Brash to take sledgehammer to education
Brash to take sledgehammer to education
Education Minister Trevor Mallard predicted today that National intends taking a sledgehammer to education, by introducing a policy of vouchers to fund schools.
"Don Brash and the National Party have already signalled that they would like to devolve employment bargaining to school boards of trustees - a vital step along the way towards their new policy of a voucher system for education," Trevor Mallard said in Queenstown today.
"While National might not use the much hated V-word when it finally finds the courage to announce its education policy, we know what this party is about under the leadership of a Back to the Nineties ideologue.
"He now intends to take a sledgehammer to the state education system, by imposing vouchers on schools. Vouchers are a per-child funding system that will benefit private schools for the rich and privileged in New Zealand society, and destroy most state schools.
"The rich will be able to top up their voucher funding, while the students of low and middle income families will not have that option. Competition between schools will be re-ignited, as wealthy schools cream off the top students.
"Labour, like most New Zealanders, firmly believes everyone deserves a fair go. We believe in being constructive, not destructive like National which has already demonstrated how it intends to pit groups of people against each other.
"What makes this clinical approach to education even worse, is the fact that vouchers do not lift student achievement.
"People must be very wary of political parties that dress up slash and burn policies under the guise of parental choice.
"Real parental choice involves making sure that every school is a good school, that every teacher is a good teacher, and that every child has access to the highest possible standard of education. These are Labour's fundamental priorities in education.
"Likewise, we do not agree with the cold-hearted approach that National is proposing in literacy. It is appalling that Brash intends putting very young children through highly stressful national examinations - the sort of examinations that England is in the process of dumping because they are ineffective and damage young people.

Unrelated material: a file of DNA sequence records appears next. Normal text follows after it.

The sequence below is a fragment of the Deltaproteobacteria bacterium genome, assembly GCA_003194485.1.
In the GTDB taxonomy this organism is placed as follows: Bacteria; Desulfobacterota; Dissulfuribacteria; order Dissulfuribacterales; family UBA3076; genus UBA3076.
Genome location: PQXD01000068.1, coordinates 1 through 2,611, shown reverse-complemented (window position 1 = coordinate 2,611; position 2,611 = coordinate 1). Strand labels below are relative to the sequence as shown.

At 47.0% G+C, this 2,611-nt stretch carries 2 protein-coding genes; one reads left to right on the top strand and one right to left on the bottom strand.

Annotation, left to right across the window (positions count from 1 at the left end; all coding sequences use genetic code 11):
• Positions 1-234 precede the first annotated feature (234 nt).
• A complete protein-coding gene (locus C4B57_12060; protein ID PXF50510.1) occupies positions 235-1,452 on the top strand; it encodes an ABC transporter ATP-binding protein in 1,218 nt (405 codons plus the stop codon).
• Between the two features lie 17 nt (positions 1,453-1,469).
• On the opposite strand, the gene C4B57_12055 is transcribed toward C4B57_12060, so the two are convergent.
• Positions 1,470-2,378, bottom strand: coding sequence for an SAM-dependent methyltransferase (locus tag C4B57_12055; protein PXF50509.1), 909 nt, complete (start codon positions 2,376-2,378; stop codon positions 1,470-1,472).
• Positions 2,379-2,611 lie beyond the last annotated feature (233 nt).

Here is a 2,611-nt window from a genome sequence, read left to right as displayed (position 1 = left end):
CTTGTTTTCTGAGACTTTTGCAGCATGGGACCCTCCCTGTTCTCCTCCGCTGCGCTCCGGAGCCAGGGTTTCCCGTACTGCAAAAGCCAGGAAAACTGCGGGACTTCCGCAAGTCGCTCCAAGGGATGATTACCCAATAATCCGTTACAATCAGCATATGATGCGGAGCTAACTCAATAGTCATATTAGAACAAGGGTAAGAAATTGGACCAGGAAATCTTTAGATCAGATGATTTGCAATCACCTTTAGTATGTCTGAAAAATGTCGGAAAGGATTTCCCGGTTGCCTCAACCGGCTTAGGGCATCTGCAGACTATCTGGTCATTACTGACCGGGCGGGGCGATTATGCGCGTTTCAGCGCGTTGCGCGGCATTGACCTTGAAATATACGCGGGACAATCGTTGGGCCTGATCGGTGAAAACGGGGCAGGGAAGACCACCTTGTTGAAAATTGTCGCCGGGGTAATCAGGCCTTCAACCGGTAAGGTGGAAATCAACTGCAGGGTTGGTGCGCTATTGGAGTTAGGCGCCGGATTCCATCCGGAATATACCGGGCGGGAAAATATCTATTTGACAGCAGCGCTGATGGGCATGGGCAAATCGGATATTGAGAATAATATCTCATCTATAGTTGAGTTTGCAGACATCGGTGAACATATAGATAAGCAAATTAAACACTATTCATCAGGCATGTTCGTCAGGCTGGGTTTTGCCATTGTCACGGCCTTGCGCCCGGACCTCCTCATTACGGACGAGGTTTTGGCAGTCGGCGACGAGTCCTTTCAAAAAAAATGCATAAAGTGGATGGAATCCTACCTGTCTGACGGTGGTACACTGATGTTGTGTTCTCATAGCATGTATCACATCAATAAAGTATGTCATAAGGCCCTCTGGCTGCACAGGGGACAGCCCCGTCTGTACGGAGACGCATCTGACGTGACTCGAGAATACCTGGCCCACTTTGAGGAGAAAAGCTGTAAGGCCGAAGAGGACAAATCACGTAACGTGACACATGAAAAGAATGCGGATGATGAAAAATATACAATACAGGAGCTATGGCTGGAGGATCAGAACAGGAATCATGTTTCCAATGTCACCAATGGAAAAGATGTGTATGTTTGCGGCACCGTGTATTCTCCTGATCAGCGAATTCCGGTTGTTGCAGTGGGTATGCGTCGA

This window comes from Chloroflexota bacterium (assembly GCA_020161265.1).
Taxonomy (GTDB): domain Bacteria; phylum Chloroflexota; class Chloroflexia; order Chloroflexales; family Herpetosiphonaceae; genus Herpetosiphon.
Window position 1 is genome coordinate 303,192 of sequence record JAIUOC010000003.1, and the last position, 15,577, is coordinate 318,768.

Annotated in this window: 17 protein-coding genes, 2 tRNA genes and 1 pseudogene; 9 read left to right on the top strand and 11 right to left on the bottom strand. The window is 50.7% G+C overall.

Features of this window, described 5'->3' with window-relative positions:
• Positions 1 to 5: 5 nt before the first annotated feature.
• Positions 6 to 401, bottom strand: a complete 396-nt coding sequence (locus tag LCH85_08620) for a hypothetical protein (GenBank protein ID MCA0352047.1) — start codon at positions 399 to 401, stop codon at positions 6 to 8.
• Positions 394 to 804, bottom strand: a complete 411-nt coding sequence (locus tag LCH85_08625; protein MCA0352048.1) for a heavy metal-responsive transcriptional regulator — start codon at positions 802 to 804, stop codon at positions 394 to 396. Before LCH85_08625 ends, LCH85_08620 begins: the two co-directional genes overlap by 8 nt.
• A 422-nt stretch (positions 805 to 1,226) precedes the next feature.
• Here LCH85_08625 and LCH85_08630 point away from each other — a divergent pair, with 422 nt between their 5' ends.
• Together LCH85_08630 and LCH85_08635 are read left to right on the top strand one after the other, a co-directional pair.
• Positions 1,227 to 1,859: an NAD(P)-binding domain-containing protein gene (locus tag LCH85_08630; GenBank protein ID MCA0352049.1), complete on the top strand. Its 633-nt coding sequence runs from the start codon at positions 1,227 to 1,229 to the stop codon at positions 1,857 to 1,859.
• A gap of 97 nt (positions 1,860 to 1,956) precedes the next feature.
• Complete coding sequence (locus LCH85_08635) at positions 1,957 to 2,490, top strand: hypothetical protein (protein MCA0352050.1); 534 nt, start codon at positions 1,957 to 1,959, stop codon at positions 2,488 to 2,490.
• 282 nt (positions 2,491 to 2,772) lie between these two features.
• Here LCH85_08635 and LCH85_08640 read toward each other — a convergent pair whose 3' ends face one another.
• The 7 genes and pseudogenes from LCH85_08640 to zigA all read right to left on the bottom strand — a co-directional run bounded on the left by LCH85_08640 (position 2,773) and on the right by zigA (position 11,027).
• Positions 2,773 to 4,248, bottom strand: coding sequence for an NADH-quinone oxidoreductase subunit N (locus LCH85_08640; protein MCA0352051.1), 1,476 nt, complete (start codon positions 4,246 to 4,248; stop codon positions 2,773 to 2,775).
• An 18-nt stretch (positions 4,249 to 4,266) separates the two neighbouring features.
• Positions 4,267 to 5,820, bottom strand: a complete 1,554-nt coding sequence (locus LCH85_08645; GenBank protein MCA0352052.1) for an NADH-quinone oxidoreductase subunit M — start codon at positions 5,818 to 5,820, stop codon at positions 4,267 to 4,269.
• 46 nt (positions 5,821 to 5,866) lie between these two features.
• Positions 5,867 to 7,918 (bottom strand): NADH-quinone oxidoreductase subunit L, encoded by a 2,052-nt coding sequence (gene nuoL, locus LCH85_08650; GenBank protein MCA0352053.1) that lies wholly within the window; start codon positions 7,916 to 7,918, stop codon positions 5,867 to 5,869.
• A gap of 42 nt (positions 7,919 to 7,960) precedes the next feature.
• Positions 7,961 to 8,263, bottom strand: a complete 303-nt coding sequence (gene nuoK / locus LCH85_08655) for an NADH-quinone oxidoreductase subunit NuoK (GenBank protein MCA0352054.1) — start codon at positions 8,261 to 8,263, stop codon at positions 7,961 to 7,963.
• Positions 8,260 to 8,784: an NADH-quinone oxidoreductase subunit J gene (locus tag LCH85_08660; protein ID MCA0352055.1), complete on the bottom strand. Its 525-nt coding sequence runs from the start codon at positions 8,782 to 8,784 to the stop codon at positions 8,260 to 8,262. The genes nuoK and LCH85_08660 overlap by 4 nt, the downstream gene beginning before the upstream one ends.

"All of the research shows us that flexible tools like the modern literacy assessment tool asTTle (Assessment tool for Teaching and Learning) are far more valuable than making primary school kids sit exams.
"AsTTle, a world-leading New Zealand invention, helps teachers and parents assess how students are performing in areas like literacy and numeracy against national standards, and helps teachers to target their teaching to address any shortcomings or weaknesses.
"New Zealand is doing well in literacy standards - our 15 year olds are third out of the 35 richest countries in the world. But as I have said previously, we do have unacceptable disparities, with a sizeable gap between our best and worst readers. Lifting literacy standards for this group of students is what we are now targeting as a high priority.
"When Labour became the government in 1999 we had a very clear manifesto outlining what we wanted to do in education, and we've kept faith with the electorate by implementing our promises.
"We've abolished bulk funding, introduced enrolment legislation to guarantee every child access to their local school, steadily increased funding, including a 10.1 per cent real increase in overall operations grant funding, and worked to ensure access to quality ICT resources in all schools.
"We're investing heavily in getting the basics of good education right: literacy and numeracy; teacher professional development that is based on what we know actually works for kids in the classroom; quality resources; and the development of sound school leadership and governance.
"Brash might be keen to return
to his outdated and old-fogey ideologies that benefit only
the wealthy, but Labour believes in giving every single
child a fair go in education. It makes sense for a healthy
society, and it makes sense for the economy," Trevor Mallard